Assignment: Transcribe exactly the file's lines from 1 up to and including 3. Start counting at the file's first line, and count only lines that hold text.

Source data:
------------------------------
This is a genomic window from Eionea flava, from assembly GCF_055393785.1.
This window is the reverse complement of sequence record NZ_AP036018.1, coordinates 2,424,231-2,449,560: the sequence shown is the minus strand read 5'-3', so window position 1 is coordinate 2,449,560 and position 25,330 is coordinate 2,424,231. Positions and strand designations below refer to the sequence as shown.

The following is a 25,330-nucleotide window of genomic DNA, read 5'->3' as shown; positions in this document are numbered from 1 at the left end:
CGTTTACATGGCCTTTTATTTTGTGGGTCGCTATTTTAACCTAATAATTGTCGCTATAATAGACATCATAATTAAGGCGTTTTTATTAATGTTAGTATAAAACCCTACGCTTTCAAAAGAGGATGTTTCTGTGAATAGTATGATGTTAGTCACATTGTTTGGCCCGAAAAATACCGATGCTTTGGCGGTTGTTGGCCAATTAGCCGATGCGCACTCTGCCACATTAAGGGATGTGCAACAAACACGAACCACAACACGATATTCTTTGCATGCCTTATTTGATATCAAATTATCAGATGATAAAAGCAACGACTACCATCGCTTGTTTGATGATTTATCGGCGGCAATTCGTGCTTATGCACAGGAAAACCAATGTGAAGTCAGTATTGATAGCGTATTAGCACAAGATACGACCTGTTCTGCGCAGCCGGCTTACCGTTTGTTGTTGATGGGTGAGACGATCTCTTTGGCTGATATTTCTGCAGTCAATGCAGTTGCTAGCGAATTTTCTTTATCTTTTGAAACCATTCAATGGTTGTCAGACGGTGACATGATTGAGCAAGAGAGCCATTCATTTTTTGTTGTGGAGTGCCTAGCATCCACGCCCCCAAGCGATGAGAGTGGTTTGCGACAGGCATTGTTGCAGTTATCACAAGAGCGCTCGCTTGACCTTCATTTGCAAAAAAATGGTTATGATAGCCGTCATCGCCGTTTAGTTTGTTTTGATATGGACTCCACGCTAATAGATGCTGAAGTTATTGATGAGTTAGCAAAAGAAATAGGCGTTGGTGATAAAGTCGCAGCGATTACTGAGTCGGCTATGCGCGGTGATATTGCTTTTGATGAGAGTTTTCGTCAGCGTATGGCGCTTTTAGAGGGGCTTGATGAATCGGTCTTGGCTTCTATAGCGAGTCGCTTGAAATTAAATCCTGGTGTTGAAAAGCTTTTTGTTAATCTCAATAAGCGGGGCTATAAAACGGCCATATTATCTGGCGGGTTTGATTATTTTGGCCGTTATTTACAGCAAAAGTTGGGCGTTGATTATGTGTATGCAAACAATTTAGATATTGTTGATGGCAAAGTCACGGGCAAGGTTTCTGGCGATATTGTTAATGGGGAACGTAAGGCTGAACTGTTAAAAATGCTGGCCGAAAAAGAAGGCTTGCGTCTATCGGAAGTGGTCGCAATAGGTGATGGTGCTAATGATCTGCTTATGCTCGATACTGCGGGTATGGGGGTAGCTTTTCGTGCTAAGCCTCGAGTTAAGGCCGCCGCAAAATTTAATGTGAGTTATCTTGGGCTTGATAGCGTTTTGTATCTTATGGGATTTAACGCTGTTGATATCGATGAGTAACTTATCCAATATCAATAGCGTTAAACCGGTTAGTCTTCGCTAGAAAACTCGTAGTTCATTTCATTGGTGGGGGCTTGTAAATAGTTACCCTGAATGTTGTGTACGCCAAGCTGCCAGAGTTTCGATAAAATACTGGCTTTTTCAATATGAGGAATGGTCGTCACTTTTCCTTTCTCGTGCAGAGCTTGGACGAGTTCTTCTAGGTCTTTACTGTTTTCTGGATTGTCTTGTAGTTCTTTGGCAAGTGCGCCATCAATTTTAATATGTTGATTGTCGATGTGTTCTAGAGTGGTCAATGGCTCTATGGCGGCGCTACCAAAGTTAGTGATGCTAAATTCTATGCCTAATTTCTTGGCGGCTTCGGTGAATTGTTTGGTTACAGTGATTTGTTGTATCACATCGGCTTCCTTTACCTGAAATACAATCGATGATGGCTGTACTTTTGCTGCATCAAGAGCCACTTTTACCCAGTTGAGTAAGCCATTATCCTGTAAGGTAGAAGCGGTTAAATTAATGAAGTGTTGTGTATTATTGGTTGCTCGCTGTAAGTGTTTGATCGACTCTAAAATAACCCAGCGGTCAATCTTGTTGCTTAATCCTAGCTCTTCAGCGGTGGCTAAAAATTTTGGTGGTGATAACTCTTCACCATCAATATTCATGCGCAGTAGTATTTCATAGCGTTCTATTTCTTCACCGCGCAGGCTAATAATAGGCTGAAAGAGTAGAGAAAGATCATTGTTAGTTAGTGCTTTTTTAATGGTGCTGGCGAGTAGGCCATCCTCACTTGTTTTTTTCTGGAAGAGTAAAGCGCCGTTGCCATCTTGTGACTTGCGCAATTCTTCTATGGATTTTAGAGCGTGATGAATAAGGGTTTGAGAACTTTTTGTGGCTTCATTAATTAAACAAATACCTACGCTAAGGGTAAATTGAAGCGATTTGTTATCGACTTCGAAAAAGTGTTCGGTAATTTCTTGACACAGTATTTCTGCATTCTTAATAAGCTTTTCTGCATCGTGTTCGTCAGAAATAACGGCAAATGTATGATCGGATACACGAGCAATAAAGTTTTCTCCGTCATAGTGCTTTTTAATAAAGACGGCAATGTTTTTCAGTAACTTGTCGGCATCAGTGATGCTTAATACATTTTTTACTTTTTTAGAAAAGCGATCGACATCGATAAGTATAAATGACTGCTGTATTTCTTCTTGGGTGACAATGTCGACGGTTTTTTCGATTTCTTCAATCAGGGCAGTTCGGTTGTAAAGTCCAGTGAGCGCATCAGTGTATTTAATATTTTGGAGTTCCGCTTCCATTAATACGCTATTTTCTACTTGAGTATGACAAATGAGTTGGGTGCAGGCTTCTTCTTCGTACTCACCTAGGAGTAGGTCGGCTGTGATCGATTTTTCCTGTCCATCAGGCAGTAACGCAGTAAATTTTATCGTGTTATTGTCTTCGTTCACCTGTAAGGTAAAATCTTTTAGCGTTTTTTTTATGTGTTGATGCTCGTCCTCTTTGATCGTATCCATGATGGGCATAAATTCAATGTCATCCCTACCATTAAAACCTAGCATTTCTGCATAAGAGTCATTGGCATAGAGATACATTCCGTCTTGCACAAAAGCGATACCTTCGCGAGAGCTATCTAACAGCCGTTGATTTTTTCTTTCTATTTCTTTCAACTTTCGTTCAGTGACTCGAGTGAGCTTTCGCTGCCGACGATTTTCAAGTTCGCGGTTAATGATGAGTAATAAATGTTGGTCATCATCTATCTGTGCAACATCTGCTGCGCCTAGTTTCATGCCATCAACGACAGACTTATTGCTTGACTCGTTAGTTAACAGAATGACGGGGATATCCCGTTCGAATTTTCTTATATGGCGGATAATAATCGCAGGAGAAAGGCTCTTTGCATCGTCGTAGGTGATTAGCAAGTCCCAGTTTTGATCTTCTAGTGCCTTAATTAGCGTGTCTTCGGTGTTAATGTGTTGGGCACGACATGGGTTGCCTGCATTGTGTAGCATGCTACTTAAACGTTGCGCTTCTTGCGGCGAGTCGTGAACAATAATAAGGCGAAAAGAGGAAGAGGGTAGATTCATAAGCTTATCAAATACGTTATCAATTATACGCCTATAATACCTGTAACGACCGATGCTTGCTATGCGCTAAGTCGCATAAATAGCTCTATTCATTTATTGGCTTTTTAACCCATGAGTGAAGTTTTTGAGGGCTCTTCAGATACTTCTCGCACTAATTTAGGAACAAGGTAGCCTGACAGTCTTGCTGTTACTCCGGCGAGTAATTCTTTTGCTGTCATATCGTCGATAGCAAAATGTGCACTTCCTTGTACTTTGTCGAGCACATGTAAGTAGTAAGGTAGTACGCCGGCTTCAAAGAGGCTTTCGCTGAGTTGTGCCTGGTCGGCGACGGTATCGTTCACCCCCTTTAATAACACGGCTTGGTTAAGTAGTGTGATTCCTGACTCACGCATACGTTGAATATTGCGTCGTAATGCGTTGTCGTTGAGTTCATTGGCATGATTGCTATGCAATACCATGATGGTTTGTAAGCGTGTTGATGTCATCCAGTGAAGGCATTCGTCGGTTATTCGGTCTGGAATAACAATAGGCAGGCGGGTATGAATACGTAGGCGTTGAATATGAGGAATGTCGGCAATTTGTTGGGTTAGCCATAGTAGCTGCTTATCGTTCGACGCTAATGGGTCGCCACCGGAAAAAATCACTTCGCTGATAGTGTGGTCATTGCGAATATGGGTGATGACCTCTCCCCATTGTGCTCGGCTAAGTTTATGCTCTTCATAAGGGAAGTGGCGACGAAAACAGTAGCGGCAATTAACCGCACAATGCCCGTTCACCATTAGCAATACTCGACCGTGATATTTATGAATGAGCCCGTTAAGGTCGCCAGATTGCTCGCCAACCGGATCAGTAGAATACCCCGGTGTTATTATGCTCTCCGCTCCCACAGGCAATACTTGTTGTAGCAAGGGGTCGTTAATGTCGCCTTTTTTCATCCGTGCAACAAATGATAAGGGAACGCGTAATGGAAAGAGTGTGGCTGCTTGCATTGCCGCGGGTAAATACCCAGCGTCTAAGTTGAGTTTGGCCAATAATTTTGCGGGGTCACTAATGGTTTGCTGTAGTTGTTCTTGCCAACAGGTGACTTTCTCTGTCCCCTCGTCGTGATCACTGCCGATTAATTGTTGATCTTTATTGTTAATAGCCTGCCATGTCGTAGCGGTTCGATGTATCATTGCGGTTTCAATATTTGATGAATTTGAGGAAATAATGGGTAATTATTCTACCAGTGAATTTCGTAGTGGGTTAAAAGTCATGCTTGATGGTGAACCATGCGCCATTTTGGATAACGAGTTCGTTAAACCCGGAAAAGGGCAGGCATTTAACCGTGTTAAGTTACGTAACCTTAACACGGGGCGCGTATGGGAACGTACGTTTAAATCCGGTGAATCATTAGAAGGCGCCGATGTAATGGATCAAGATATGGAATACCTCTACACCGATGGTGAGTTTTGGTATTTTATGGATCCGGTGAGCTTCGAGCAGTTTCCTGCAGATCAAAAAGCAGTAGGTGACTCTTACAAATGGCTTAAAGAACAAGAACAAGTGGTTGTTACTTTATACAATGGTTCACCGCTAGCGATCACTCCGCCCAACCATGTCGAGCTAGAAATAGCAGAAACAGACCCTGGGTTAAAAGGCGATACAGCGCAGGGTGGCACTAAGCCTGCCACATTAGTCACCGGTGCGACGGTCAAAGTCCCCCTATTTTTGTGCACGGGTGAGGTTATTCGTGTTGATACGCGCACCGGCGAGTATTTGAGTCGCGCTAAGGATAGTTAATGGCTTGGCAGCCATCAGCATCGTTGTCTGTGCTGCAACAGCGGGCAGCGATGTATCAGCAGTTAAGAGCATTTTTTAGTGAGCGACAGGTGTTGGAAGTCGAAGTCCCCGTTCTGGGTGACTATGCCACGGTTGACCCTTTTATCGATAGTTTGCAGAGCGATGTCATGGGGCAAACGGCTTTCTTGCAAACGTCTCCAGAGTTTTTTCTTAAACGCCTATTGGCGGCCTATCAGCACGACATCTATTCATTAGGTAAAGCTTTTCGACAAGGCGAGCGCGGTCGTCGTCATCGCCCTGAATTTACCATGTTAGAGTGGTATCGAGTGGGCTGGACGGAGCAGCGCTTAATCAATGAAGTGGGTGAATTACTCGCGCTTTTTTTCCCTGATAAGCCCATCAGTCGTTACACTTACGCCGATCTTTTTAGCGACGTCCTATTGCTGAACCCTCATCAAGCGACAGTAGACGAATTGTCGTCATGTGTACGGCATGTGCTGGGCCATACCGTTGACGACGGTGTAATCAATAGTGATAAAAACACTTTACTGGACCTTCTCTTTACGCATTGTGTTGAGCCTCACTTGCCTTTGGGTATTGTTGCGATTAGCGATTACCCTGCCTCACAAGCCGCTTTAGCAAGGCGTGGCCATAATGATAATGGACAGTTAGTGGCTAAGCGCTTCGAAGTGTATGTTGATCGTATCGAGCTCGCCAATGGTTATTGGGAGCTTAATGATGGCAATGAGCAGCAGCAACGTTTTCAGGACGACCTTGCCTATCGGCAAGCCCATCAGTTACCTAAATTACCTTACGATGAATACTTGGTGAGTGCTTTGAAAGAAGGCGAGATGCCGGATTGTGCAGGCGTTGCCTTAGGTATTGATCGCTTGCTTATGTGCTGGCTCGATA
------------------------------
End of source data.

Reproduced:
This is a genomic window from Eionea flava, from assembly GCF_055393785.1.
This window is the reverse complement of sequence record NZ_AP036018.1, coordinates 2,424,231-2,449,560: the sequence shown is the minus strand read 5'-3', so window position 1 is coordinate 2,449,560 and position 25,330 is coordinate 2,424,231. Positions and strand designations below refer to the sequence as shown.

The following is a 25,330-nucleotide window of genomic DNA, read 5'->3' as shown; positions in this document are numbered from 1 at the left end: